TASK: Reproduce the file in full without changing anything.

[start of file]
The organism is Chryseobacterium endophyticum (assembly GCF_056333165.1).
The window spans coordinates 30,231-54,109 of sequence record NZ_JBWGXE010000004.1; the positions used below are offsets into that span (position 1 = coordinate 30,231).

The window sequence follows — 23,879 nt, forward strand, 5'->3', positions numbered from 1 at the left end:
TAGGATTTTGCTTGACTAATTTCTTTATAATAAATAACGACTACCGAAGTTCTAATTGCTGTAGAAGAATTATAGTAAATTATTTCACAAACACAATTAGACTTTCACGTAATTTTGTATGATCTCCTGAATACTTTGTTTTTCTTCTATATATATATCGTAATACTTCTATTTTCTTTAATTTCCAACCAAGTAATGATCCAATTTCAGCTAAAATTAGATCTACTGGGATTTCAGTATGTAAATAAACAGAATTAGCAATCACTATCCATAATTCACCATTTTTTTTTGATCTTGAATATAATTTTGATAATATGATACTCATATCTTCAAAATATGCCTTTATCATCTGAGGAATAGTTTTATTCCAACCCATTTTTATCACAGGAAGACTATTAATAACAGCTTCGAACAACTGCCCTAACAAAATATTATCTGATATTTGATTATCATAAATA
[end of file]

The organism is Chryseobacterium endophyticum (assembly GCF_056333165.1).
The window spans coordinates 30,231-54,109 of sequence record NZ_JBWGXE010000004.1; the positions used below are offsets into that span (position 1 = coordinate 30,231).

The window sequence follows — 23,879 nt, forward strand, 5'->3', positions numbered from 1 at the left end:
TAGGATTTTGCTTGACTAATTTCTTTATAATAAATAACGACTACCGAAGTTCTAATTGCTGTAGAAGAATTATAGTAAATTATTTCACAAACACAATTAGACTTTCACGTAATTTTGTATGATCTCCTGAATACTTTGTTTTTCTTCTATATATATATCGTAATACTTCTATTTTCTTTAATTTCCAACCAAGTAATGATCCAATTTCAGCTAAAATTAGATCTACTGGGATTTCAGTATGTAAATAAACAGAATTAGCAATCACTATCCATAATTCACCATTTTTTTTTGATCTTGAATATAATTTTGATAATATGATACTCATATCTTCAAAATATGCCTTTATCATCTGAGGAATAGTTTTATTCCAACCCATTTTTATCACAGGAAGACTATTAATAACAGCTTCGAACAACTGCCCTAACAAAATATTATCTGATATTTGATTATCATAAATA